How to Convince Your Business of Sponsoring a Large Scale Refactoring

Whenever I present or suggest a good practice to dev teams, I often get the same remark. Here is how it goes :

  • That’s a great idea and we would love to do this, but our code is in such a mess that we cannot !

  • Maybe you should start doing more refactoring then !

  • We would like to, but we don’t have the time. We are fire fighting all the time.

It’s a bit like the old adage of the lumberjack that is too busy to cut wood to sharpen his axe… The sad part here, is that most of the time, developers know they would be a lot faster if they could clean up their code. Unfortunately, they are usually not given the time.

How do we end up in this silly situation ?

Drawing of a '5 whys' mind map explaining why it is difficult to get sponsorship for a large scale refactoring

Only developers see the bad code

As I’ve already been joking about, code is invisible. Mess in the code even more so, especially to people who don’t code. The code could look like that and no one would notice.

Inside of a kitchen from someone suffering from Diogenes syndrome

Par Un TouristePhotographie personnelle, CC BY-SA 3.0, Lien

If someone put his own office in that state, he would get fired, but not for the source code. The good side is that we, developers, are safe, we can continue to wreak chaos without fear ! That’s pretty weird when we think that this is what we ship to customers …

💡 Is Diogenes syndrome for source code a recognized pathology ?

Business might also not see bad code because that’s the only thing they’re used to ! Maybe they’ve always been working in dysfunctional organizations that systematically create crappy code. Slow teams, late deliveries and fire fighting might be business as usual for them. From this point of view, trying to improve code is a pure waste of time and energy. The same goes for large scale refactorings.

The worse part of all this is that if devs don’t have the time to keep their code clean, it will only get worse. This will reinforce the view that software delivery is slow and that there is nothing to do about it !

Business has been burnt in the past !

Bad experiences are another reason why business is unwilling to sponsor refactoring. Did someone sell them an unrealistic productivity boost that turned in a never-ending tunnel project ? Badly managed large scale refactorings deliver late, create no value, and a lot of bugs. At one company I worked for, business gave devs 1 full year (!) to clean up the code … We took 2 !! Meanwhile, the CEO had to dilute the stocks a bit to keep the boat afloat ! I’d think twice before giving this kind of mandate myself.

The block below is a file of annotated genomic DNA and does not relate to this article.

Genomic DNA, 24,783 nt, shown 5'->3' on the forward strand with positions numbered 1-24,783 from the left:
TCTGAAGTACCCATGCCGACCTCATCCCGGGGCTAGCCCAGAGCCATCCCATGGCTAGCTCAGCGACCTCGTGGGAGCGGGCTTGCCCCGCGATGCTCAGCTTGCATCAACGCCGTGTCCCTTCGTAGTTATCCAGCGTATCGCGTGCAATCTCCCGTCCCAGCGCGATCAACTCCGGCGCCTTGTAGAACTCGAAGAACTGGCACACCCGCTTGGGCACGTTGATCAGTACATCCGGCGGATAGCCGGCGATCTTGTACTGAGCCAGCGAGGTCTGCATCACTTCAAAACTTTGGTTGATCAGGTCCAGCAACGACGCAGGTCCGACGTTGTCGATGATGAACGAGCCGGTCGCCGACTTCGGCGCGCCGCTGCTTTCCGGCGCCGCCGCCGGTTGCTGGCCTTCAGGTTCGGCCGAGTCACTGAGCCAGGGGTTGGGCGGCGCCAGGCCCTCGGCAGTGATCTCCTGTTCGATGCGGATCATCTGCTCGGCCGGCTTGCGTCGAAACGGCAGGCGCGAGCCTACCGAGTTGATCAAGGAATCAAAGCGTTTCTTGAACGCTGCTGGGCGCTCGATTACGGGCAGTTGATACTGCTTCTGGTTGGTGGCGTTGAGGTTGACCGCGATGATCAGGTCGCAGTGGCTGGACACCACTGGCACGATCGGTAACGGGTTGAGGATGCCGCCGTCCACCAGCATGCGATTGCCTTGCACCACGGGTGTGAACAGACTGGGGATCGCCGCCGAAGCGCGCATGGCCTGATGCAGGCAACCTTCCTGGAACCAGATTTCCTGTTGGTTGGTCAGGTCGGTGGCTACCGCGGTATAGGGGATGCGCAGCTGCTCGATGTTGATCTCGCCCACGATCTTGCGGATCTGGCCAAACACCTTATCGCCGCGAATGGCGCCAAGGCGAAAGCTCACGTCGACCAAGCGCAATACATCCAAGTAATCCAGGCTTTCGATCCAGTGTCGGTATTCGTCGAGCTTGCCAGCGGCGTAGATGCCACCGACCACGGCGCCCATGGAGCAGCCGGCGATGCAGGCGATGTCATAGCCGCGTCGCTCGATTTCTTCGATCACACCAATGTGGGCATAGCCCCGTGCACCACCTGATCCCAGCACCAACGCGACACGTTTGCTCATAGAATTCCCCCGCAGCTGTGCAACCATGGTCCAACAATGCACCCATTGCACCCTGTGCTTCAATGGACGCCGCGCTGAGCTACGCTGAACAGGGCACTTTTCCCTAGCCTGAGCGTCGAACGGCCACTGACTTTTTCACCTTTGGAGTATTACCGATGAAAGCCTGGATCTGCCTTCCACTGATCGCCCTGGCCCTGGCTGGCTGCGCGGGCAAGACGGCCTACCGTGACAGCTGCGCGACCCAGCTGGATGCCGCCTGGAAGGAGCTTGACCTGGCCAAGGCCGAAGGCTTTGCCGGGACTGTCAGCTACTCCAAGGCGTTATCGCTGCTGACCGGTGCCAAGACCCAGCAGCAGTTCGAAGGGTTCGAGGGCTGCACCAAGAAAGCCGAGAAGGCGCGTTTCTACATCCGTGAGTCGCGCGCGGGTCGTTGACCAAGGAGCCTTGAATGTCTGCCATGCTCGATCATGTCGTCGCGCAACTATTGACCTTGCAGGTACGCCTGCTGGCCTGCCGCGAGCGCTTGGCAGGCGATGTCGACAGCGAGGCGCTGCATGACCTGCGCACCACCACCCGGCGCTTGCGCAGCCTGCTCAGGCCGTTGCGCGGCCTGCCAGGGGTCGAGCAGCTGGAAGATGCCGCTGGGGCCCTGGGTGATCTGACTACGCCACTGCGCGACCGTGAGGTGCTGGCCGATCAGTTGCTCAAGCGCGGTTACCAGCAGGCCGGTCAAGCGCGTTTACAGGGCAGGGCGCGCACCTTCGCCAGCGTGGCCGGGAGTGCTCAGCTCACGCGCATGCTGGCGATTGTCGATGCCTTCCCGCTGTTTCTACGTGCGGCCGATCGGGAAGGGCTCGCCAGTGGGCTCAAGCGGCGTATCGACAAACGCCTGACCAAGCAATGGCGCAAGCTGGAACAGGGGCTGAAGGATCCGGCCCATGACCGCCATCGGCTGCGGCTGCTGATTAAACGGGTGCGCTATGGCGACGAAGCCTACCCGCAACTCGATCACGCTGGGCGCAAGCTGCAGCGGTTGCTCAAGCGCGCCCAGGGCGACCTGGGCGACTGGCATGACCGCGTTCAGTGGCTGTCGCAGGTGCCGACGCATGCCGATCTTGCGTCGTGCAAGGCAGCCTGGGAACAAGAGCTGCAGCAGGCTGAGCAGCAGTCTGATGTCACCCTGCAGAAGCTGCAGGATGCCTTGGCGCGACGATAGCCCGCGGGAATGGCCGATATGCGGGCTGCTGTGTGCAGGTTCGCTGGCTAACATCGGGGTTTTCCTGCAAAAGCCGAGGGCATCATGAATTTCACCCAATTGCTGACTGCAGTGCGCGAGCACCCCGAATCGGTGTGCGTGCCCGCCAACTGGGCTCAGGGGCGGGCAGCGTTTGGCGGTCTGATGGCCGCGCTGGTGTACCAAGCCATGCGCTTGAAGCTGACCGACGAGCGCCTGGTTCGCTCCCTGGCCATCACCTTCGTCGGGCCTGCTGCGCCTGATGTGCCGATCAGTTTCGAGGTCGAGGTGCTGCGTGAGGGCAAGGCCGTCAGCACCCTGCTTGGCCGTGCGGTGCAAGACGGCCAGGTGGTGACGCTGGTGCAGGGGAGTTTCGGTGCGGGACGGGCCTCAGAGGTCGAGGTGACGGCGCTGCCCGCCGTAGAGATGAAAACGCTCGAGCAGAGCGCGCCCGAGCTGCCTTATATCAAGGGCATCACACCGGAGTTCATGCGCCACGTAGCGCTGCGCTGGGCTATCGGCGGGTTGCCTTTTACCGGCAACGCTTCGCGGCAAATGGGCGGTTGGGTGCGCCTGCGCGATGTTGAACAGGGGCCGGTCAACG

Performing a large scale refactoring is not easy, and involves specific skills. These skills are about refactoring in baby steps, alongside feature delivery.

Usually, people acquire these skills through hard won experience … Unfortunately for us, our industry is not very nice to experienced engineers … It’s a lot easier to hire a fresh grad who knows the latest javascript framework than a 2 decades engineer. (Who, BTW, could learn this framework in 2 weeks …) It’s also a lot harder for the junior developer to succeed in negotiating a refactoring.

Again the twist of fate is that junior engineers are a lot more likely to start a submarine latest-framework.js rewrite supposed to solve all maintenance issues … which will only make things worse.

Overestimate, only as last resort

A quick fix is to systematically overestimate to get enough time to refactor. As any other ‘submarine’ initiative, I would recommend it only in last resort, after you’ve tried every other possible technique … and just before you quit.

Hiding things to the business people kills trust and hides problems. Trust and collaboration is what you need to get the business to sponsor large scale refactorings ! Plus, if ever you mess up (as submarine initiative often do) you’ll be the only one to blame …

That said, ‘overestimating’ so that you can write clean code is ok. It’s not overestimating, it’s estimating to do a good job.

💡 We should never ask the permission to do a good job. (Doc Norton)

To be continued

You might wonder what these other techniques are ! That’s exactly what I’ll go through with the next posts. This was the first one in a series about how to get sponsorship for a large scale refactoring. The series will cover topics like :

  1. How to convince your business of sponsoring a large scale refactoring
  2. Why we need Badass developers to perform large scale refactorings
  3. 5 mistakes badass developers never do
  4. Principles That Will Make You Become a Badass Developer
  5. Incremental Software Development for Large Scale Refactoring
  6. Techniques to refactor in parallel with features
  7. Nothing convinces business people like money

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